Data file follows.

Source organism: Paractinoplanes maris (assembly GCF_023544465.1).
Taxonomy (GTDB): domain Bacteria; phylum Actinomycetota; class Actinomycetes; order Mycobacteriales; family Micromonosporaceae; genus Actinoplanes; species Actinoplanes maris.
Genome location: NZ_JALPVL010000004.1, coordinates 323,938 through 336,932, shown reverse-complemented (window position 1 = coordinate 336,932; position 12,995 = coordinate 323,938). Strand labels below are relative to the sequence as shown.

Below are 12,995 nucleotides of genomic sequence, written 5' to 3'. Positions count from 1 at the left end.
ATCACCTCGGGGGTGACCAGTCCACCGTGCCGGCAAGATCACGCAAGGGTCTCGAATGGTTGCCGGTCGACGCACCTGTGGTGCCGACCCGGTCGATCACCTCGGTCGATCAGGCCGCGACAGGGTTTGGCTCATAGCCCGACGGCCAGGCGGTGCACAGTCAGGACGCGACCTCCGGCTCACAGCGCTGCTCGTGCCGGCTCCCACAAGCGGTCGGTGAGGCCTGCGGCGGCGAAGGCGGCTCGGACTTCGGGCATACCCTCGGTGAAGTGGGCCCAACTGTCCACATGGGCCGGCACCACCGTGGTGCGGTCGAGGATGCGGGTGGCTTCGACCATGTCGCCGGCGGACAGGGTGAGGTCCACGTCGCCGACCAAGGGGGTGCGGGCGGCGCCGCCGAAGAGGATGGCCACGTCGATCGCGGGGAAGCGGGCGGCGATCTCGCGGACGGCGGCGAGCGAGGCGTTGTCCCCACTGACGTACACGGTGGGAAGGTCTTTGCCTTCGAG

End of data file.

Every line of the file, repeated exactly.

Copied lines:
Source organism: Paractinoplanes maris (assembly GCF_023544465.1).
Taxonomy (GTDB): domain Bacteria; phylum Actinomycetota; class Actinomycetes; order Mycobacteriales; family Micromonosporaceae; genus Actinoplanes; species Actinoplanes maris.
Genome location: NZ_JALPVL010000004.1, coordinates 323,938 through 336,932, shown reverse-complemented (window position 1 = coordinate 336,932; position 12,995 = coordinate 323,938). Strand labels below are relative to the sequence as shown.

Below are 12,995 nucleotides of genomic sequence, written 5' to 3'. Positions count from 1 at the left end.
ATCACCTCGGGGGTGACCAGTCCACCGTGCCGGCAAGATCACGCAAGGGTCTCGAATGGTTGCCGGTCGACGCACCTGTGGTGCCGACCCGGTCGATCACCTCGGTCGATCAGGCCGCGACAGGGTTTGGCTCATAGCCCGACGGCCAGGCGGTGCACAGTCAGGACGCGACCTCCGGCTCACAGCGCTGCTCGTGCCGGCTCCCACAAGCGGTCGGTGAGGCCTGCGGCGGCGAAGGCGGCTCGGACTTCGGGCATACCCTCGGTGAAGTGGGCCCAACTGTCCACATGGGCCGGCACCACCGTGGTGCGGTCGAGGATGCGGGTGGCTTCGACCATGTCGCCGGCGGACAGGGTGAGGTCCACGTCGCCGACCAAGGGGGTGCGGGCGGCGCCGCCGAAGAGGATGGCCACGTCGATCGCGGGGAAGCGGGCGGCGATCTCGCGGACGGCGGCGAGCGAGGCGTTGTCCCCACTGACGTACACGGTGGGAAGGTCTTTGCCTTCGAG